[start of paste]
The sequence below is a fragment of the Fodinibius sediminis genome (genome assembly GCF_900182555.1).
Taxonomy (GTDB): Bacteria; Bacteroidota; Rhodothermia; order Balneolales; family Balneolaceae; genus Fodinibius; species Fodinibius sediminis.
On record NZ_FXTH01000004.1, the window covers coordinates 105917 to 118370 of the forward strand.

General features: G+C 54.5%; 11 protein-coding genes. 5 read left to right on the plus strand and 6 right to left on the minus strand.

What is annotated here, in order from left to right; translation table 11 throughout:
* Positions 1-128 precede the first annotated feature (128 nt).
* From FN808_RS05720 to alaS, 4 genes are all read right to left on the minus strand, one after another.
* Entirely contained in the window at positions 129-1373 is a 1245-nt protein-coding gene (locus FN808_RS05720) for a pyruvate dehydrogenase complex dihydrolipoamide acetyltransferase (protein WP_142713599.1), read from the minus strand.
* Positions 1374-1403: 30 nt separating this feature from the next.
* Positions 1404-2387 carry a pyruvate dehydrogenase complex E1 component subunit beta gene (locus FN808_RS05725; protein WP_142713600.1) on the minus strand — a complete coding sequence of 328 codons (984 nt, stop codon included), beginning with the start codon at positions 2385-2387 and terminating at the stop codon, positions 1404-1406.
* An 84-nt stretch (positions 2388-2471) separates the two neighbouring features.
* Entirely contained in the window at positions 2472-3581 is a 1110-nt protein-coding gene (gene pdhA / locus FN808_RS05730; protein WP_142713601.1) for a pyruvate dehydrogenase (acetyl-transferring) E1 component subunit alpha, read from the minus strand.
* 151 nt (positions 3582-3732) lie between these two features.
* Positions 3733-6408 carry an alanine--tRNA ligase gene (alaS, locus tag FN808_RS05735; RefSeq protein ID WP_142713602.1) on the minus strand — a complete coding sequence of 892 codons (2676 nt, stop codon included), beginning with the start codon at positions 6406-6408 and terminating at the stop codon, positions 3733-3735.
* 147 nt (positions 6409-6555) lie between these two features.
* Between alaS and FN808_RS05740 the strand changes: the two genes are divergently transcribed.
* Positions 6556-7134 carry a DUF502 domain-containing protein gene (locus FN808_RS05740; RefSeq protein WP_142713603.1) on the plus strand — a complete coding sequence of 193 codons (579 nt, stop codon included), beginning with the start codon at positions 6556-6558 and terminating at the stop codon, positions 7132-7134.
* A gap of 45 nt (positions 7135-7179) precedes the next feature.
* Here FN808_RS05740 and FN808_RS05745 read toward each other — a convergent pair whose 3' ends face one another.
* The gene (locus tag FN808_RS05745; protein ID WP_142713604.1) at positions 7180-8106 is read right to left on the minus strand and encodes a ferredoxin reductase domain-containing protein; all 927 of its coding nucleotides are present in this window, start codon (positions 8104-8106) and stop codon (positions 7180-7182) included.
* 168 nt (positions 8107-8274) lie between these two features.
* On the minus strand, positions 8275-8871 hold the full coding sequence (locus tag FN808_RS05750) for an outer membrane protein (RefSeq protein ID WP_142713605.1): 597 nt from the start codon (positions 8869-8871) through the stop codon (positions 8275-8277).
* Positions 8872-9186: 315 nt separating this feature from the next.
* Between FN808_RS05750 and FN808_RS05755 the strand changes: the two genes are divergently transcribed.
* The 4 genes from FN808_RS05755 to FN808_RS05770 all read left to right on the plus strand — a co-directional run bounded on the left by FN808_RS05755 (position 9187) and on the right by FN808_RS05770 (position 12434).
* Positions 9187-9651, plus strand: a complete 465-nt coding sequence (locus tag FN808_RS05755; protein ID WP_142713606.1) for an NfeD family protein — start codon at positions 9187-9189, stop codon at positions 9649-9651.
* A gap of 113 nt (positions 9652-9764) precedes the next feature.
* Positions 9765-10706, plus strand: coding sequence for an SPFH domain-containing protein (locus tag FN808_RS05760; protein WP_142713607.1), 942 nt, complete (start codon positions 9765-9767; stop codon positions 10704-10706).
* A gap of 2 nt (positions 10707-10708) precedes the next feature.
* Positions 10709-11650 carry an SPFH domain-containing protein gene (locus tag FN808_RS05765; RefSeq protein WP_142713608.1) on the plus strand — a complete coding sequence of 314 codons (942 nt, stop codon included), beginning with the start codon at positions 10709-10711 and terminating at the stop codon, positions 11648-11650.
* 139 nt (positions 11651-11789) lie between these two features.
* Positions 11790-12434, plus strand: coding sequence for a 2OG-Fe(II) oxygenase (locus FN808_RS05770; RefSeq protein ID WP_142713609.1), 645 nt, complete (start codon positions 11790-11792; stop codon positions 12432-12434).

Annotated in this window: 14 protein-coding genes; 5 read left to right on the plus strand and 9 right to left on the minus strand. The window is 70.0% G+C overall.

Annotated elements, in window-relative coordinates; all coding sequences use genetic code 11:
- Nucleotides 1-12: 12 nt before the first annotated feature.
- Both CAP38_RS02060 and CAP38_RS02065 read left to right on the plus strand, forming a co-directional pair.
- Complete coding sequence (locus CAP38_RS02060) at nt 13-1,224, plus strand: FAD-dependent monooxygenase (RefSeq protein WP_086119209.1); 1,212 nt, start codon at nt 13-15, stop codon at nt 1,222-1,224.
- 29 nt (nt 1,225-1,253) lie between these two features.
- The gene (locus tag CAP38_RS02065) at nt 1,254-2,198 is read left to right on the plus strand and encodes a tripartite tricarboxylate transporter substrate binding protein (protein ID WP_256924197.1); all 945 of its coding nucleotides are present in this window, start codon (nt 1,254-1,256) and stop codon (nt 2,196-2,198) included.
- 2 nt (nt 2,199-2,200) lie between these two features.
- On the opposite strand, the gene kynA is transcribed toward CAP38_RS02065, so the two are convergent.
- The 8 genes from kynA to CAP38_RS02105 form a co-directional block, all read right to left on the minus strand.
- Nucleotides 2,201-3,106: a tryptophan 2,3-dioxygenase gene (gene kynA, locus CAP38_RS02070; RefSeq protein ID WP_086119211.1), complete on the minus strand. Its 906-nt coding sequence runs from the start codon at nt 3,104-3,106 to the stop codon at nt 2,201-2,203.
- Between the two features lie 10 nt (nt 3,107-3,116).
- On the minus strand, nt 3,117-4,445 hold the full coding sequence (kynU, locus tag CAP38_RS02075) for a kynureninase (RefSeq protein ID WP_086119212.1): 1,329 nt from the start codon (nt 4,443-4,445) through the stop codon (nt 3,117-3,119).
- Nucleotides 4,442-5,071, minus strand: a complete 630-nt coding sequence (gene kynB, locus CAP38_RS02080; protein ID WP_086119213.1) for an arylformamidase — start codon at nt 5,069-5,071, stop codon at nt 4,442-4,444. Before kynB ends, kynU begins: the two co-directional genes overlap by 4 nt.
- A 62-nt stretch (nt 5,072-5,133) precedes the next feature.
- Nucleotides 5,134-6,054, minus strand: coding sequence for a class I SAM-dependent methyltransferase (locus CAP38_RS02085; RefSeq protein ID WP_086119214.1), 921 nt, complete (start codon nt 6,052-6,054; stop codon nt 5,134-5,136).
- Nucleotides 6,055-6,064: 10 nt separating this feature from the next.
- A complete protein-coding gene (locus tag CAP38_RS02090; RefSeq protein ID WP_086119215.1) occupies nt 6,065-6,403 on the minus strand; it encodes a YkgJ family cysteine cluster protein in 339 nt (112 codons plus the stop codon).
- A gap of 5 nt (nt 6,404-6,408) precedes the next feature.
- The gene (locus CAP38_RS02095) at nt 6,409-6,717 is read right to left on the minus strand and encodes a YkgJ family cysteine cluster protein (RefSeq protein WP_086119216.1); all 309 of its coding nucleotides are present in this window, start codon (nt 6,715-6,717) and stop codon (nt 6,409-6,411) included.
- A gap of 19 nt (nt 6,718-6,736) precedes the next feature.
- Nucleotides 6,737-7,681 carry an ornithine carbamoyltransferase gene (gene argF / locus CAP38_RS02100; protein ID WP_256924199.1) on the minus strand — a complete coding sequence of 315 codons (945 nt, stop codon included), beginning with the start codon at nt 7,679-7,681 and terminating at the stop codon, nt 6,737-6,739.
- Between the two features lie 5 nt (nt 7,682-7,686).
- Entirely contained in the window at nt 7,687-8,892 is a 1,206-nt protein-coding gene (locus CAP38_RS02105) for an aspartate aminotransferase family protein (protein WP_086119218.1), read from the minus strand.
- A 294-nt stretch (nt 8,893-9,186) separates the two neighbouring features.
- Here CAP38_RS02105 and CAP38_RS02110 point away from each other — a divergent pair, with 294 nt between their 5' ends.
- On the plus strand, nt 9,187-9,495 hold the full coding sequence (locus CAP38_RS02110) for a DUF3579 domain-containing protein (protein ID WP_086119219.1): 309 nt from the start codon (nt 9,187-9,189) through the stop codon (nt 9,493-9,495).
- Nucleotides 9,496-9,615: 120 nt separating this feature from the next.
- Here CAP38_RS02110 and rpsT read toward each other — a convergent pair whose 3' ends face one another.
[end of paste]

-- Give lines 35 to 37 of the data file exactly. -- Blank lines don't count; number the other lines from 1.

- Nucleotides 1-12: 12 nt before the first annotated feature.
- Both CAP38_RS02060 and CAP38_RS02065 read left to right on the plus strand, forming a co-directional pair.
- Complete coding sequence (locus CAP38_RS02060) at nt 13-1,224, plus strand: FAD-dependent monooxygenase (RefSeq protein WP_086119209.1); 1,212 nt, start codon at nt 13-15, stop codon at nt 1,222-1,224.